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Dodgers Hand Consultant Being Sued By Former Player

Firsthand account of situation details a surgery gone poorly.

Obviously, if you stretch back far enough in your memory bank; you’ll remember Rob Segedin. For it wasn’t that long ago that he homered off Madison Bumgarner in August of 2016. Then, Segedin went to the hospital to see his child be born. While that was the high point, Segedin is no longer in the big leagues.

After the 2017 season, he had a hand injury that required surgery with the team’s hand specialist Dr. Steven Shin. Segedin would never again play in the big leagues after continually being bothered by the injury.

Now, Pedro Moura writes a story over at The Athletic that tells us about the upcoming lawsuit between Segedin, his wife, and the Dodgers’ team hand consultant.

Seriously, please hold your puns in the comments section. It sounds like Segedin has had an immense amount of trouble with his hand and wrist since retirement. From the article:

Among other claims, Segedin’s suit alleges he was not properly apprised of his actual condition and was negligently recommended “unnecessary surgery.” Those injuries, according to the complaint, “will result in permanent impairment,” causing him to “suffer pain, loss of enjoyment of life and other forms of severe mental and emotional distress and anguish.”

Currently, Segedin serves as an analyst for the Philadelphia Phillies organization. It will be interesting to see how this situation plays out in the coming months or even years.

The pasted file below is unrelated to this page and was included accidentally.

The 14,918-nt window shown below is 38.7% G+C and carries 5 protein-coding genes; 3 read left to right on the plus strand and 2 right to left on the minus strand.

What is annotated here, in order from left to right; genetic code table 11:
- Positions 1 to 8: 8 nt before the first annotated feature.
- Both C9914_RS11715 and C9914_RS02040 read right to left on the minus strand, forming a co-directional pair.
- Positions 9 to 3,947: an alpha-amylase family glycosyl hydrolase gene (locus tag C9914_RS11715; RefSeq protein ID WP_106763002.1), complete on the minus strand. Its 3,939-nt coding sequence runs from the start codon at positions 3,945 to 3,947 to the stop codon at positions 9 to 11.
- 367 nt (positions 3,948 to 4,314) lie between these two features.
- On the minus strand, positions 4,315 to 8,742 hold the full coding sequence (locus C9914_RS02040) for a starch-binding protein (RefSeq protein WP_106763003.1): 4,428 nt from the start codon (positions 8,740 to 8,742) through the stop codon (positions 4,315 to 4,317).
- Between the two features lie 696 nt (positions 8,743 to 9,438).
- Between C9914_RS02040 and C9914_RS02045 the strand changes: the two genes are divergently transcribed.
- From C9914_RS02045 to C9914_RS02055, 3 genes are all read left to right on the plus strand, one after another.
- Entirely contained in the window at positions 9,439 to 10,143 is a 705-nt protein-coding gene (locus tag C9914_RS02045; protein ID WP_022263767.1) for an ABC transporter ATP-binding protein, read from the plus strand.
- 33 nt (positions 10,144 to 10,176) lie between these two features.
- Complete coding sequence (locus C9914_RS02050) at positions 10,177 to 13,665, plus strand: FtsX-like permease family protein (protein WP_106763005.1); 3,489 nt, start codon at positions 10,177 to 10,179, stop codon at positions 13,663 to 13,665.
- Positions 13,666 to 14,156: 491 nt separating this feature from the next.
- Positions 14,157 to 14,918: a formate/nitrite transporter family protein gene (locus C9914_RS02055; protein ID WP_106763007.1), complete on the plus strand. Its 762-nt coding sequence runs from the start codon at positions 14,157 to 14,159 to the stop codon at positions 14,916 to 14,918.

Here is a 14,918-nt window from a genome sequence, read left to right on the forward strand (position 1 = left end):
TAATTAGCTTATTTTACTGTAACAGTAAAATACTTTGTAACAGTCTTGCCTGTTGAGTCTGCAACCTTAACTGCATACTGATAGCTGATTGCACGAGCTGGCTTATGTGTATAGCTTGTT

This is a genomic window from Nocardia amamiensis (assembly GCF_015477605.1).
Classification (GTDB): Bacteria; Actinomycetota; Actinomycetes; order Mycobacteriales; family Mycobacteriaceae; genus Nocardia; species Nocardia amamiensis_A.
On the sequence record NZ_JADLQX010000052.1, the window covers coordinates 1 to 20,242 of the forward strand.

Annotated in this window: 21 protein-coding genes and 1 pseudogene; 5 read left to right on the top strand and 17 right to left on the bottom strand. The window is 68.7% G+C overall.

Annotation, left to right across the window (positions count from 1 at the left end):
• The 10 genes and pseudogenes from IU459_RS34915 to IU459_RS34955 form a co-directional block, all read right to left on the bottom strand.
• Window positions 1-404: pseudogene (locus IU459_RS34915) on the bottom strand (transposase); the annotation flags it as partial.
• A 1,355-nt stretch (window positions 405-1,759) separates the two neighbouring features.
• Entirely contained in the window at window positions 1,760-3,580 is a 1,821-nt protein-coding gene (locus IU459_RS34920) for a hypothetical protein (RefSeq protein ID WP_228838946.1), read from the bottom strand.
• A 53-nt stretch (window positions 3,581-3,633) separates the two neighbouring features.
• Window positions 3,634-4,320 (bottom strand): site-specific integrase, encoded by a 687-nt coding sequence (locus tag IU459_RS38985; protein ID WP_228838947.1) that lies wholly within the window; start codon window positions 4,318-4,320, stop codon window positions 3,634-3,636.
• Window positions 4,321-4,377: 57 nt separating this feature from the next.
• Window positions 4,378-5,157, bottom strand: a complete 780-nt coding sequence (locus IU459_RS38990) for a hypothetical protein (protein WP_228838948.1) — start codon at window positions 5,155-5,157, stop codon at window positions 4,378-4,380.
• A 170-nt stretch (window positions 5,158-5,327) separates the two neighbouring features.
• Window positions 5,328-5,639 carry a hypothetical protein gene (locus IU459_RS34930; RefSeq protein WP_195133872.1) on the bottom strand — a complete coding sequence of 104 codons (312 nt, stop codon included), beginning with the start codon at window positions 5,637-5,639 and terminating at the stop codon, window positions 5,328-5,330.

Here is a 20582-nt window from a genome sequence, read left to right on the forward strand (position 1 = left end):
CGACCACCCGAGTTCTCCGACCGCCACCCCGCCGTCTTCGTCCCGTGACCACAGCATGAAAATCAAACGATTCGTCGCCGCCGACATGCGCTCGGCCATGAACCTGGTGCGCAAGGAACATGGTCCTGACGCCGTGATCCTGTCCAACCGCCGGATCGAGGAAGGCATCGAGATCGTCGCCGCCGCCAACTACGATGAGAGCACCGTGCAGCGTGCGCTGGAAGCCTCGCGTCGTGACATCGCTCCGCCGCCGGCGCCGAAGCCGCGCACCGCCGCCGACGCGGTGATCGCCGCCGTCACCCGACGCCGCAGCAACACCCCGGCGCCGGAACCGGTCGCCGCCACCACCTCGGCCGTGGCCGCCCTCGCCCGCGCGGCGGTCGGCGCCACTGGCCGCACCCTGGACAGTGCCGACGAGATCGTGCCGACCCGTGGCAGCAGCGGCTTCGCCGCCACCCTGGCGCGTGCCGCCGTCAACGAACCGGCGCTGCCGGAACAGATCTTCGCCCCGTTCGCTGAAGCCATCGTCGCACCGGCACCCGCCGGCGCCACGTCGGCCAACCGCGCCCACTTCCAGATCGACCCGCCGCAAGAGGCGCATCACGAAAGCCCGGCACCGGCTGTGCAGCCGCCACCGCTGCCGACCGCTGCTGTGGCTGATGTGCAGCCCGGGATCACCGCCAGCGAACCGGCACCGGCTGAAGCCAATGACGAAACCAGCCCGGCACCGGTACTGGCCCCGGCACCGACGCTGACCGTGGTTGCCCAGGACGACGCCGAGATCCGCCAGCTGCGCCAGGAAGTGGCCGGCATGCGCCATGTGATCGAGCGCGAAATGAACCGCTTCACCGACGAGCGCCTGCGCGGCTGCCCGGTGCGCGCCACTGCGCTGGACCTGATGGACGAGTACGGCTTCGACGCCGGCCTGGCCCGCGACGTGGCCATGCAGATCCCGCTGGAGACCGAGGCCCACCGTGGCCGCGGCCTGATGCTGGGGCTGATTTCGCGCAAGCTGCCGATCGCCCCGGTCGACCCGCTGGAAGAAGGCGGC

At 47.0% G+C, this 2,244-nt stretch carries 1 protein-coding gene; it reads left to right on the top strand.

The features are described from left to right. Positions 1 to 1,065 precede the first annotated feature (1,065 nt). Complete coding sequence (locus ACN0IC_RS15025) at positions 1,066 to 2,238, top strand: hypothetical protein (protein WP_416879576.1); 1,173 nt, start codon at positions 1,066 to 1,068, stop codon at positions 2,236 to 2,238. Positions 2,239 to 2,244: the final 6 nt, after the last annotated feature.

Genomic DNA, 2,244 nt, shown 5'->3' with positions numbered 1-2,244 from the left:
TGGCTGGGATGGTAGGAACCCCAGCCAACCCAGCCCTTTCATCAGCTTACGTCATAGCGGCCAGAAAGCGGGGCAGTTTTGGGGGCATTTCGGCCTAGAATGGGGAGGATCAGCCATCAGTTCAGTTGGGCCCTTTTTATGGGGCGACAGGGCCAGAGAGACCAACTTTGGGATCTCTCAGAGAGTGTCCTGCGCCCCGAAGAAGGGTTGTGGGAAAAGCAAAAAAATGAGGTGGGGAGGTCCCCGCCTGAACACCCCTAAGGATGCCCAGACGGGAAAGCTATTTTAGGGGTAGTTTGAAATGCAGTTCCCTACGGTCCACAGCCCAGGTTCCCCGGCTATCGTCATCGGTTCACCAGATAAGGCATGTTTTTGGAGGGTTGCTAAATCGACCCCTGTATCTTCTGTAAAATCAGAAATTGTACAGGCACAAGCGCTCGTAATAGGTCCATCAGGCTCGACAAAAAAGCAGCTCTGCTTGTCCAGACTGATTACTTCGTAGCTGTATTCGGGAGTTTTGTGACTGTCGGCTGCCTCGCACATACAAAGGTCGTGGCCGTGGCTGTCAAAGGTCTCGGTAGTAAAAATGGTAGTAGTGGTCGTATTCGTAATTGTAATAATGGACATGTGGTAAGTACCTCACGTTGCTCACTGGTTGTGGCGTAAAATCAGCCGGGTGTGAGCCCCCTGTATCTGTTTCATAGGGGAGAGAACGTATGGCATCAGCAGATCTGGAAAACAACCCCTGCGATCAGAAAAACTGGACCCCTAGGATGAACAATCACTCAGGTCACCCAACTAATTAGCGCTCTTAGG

Furthermore, Dr. Shin is also a hand consultant for the Los Angeles Rams, Kings, Angels, USC and Loyola Marymount. Meanwhile Segedin retired after 53 games played in 2016 and 2017 which resulted in a .226 average and .636 OPS, all for the Dodgers.

Written by Clint Evans

Clint lives in Ohio, and played collegiate baseball. He loves the Dodgers due to his first memories of Chavez Ravine when he was nine years old. The voice of Vin Scully has been a staple in his life since he was a kid. No amount of baseball talk is ever enough, and he wishes the regular season was year round. He has written about baseball online since 2007.

10 Comments

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        • Can’t coach this sort of thing. You really can’t. It’s “special” and you need to be born with it.

        • I’d like to suggest that this site’s administrators close public comments when news/posts deal with personal, medical or legal issues. In fact, any information that might be considered sensitive should be off limits for comment by the troglodytes frequenting sports websites such as this “NODH” who has posted in this thread. It’s not necessary to subject ourselves to such base and ignorant commentary. Don’t confuse inflammatory or ignorant comments with “free speech.” The constitutional protections afforded speech does not include virulent, hateful or damaging o[inions. Just an fyi. Sure, I don’t have to scroll … or even visit this site … so, maybe I won’t. Up to you folks.

          • I agree no need for juvenile behavior. Too much of that going on no need to support it

  1. Gotta feel bad for Rob. Dude was a gamer when we was out there. Had some good, clutch at bats for us. I wish him and his wife well and hope that they can find some semblance of normalcy after this debacle.

  2. I’m a retired / injured cop from CA. I live in daily chronic pain, can’t imagine a day with less pain than a 8/10. I wake every morning and make breakfast with and take my son to school. I work a part time job. I keep my family together and healthy. I’m poor as heck. I blame nobody. Life is what you make of it.

  3. All surgeries are a risk, even the simplest. Reputable doctors make mistakes and sometimes the human body does not respond as we would expect. If the doctor messed up, he’s gotta pay up. That is what malpractice is for.

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